At St. Peter’s Church in Bournemouth lie the tombs of four of the 18th and 19th centuries most celebrated writers and poets. Mary Shelley and the heart of her husband, Percy Bysshe Shelley, are alongside the feminist writer Mary Wollstonecraft and the philosopher William Godwin. Mary was the author of one of the most famous texts in the English language, Frankenstein, and Percy was the author of one of the most famous poems, ‘The Mask of Anarchy’.

William Godwin

William Godwin (1756-1836) was a prominent political theorist and a significant figure in the Romantic Movement. He espoused the belief that true human expression could only occur in the absence of artificial, political, and social constraints. His ideas exerted a profound influence on celebrated poets such as Blake, Byron, Coleridge, and his son-in-law, Percy Bysshe Shelley.

Mary Shelley

Mary Wollstonecraft Godwin Shelley (1797-1851) was a woman of strong will and intellectual vigour. Immersed in contemporary scientific and philosophical theories, she eloped to Europe at the age of 16 with the poet Percy Bysshe Shelley. Inspired by a ghost-story competition during a stormy night in Geneva in 1816, Mary wrote the novel Frankenstein. This creation was influenced by her grief over the loss of her first child and her fascination with the burgeoning field of electricity, including its applications to the human body.

Sir Percy Florence Shelley (1819-1889), the sole surviving child of Mary and Percy Bysshe Shelley, discovered his father’s heart in his mother’s desk, wrapped in the pages of one of his final poems, “Adonais,” a year after her death in 1851. Percy Florence Shelley was buried alongside his father’s heart in the family vault upon his death in 1889.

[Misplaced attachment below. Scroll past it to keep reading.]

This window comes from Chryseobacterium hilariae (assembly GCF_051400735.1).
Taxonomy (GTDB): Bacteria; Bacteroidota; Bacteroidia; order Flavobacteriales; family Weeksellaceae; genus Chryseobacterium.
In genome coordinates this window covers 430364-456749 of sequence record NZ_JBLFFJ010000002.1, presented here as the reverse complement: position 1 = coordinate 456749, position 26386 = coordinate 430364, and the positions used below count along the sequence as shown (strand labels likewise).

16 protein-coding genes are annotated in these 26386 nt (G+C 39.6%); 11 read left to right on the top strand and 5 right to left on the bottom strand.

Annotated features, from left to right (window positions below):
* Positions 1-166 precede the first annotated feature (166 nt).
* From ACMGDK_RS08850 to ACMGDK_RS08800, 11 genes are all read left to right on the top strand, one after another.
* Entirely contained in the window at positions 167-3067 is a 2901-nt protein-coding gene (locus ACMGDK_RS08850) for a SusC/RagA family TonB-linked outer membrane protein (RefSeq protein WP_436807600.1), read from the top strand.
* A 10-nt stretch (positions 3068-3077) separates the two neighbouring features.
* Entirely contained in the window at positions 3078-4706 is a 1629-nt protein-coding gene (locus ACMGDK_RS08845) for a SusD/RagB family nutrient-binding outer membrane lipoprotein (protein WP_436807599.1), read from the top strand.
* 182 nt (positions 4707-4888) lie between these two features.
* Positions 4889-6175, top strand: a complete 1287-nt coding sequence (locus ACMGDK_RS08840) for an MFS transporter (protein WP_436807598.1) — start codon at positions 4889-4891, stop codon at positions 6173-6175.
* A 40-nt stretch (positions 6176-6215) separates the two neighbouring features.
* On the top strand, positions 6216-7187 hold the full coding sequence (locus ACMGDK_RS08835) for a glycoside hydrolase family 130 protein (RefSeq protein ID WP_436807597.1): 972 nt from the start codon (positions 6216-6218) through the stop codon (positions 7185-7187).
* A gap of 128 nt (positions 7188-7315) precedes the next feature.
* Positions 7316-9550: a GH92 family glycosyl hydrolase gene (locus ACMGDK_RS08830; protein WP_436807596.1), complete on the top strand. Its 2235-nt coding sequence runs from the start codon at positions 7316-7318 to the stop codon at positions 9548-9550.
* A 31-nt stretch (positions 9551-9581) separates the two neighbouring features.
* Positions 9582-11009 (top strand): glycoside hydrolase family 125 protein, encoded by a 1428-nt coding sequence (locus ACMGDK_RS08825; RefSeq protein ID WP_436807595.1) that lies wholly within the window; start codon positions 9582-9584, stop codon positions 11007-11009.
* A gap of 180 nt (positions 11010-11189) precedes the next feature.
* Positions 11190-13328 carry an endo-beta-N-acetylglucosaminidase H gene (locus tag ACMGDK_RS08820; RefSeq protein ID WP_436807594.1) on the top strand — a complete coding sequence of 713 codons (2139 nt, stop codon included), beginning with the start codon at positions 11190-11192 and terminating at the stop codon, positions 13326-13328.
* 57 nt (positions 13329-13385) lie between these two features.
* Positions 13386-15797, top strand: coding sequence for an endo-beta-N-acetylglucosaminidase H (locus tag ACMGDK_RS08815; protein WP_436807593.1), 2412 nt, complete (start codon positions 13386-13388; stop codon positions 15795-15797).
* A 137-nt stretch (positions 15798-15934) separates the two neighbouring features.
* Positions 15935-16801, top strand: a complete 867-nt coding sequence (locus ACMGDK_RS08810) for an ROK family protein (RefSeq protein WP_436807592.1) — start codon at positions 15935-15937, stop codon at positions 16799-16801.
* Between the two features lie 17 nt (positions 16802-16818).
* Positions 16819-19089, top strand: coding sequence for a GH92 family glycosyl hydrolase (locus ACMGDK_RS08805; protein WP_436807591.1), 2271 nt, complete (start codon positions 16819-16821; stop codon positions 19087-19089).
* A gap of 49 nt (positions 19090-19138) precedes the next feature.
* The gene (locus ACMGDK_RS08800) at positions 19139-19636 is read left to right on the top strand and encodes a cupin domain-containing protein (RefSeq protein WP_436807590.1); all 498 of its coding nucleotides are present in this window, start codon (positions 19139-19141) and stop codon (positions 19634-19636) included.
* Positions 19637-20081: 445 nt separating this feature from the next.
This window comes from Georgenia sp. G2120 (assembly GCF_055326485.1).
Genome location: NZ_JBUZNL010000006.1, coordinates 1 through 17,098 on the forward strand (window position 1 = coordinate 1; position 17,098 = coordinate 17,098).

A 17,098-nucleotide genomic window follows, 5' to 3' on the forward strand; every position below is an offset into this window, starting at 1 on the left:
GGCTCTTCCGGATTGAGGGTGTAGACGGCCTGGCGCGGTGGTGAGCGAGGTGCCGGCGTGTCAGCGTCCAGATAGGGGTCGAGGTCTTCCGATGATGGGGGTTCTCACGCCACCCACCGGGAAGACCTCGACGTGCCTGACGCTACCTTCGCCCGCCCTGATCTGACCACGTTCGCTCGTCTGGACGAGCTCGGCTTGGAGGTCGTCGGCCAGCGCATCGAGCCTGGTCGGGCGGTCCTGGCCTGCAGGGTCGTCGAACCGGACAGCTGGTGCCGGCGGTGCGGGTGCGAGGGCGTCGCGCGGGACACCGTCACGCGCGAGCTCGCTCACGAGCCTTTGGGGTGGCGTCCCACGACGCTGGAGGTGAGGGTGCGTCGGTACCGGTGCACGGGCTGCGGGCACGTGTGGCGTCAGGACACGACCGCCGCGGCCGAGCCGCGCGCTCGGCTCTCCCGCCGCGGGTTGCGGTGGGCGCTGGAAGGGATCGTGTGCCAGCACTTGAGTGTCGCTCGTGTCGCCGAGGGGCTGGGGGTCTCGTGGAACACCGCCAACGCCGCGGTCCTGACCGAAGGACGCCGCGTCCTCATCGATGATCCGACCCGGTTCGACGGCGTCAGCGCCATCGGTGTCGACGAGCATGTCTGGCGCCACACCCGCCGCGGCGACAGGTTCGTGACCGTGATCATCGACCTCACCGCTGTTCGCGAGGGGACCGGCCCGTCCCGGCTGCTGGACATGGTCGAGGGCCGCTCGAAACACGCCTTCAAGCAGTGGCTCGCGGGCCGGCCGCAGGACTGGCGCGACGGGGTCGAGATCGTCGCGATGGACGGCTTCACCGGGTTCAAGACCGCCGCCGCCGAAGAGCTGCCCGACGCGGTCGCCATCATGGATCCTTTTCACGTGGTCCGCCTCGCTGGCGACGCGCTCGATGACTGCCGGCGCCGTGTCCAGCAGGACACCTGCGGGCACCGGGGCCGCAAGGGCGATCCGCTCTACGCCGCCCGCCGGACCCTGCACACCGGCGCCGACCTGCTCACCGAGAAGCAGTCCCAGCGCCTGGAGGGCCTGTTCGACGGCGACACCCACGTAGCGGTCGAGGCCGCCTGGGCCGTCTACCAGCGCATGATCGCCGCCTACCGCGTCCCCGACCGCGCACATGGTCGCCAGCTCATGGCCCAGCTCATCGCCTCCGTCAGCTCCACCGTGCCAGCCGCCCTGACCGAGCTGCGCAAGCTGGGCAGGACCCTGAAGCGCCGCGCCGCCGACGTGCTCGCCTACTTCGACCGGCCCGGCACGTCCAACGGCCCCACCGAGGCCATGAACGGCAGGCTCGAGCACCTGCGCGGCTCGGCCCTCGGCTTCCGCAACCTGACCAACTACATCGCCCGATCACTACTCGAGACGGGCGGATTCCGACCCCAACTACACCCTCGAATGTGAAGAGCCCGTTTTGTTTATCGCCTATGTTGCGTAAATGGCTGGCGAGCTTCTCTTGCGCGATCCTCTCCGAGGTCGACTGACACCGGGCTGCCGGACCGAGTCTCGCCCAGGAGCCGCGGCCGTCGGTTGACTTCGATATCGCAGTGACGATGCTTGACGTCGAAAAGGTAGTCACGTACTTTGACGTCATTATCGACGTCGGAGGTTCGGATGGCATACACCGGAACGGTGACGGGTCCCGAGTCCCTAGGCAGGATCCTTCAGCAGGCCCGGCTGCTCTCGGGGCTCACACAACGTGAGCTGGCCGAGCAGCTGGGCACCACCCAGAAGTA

Mary Wollstonecraft

Mary Wollstonecraft (1759-1797) was an English writer and a fervent advocate for women’s rights. She argued for women’s equality through political reforms and equal education opportunities for both genders. Mary’s contributions as a feminist philosopher and champion of women’s rights are highly esteemed, particularly her pioneering work in advocating for gender equality.

Percy Bysshe Shelley

Percy Bysshe Shelley (1792-1822) was a leading figure among the English Romantic poets, renowned for his mastery of poetry and lyricism. Despite facing criticism in England due to his radical views and atheism, he produced acclaimed works such as “Queen Mab,” “Prometheus Unbound,” and “Ode to a Skylark.” Shelley’s life ended tragically in a boating accident in 1822, leading to the preservation of his heart, which failed to burn during his cremation and was kept by his wife, Mary Wollstonecraft Shelley.

The Shelley family’s legacy is palpable in Bournemouth, with numerous roads, parks, and buildings bearing their names. However, their primary legacy lies at the Shelley Theatre in Boscombe. Originally acquired by Percy Florence Shelley in 1848 with the intention of providing a residence for his mother, Mary, who unfortunately passed away before its completion, the estate was eventually transformed into a theatre. After Percy Florence’s death in 1889, Boscombe Manor evolved into the Shelley Theatre, complemented by the Shelley Manor Medical Centre in Boscombe.

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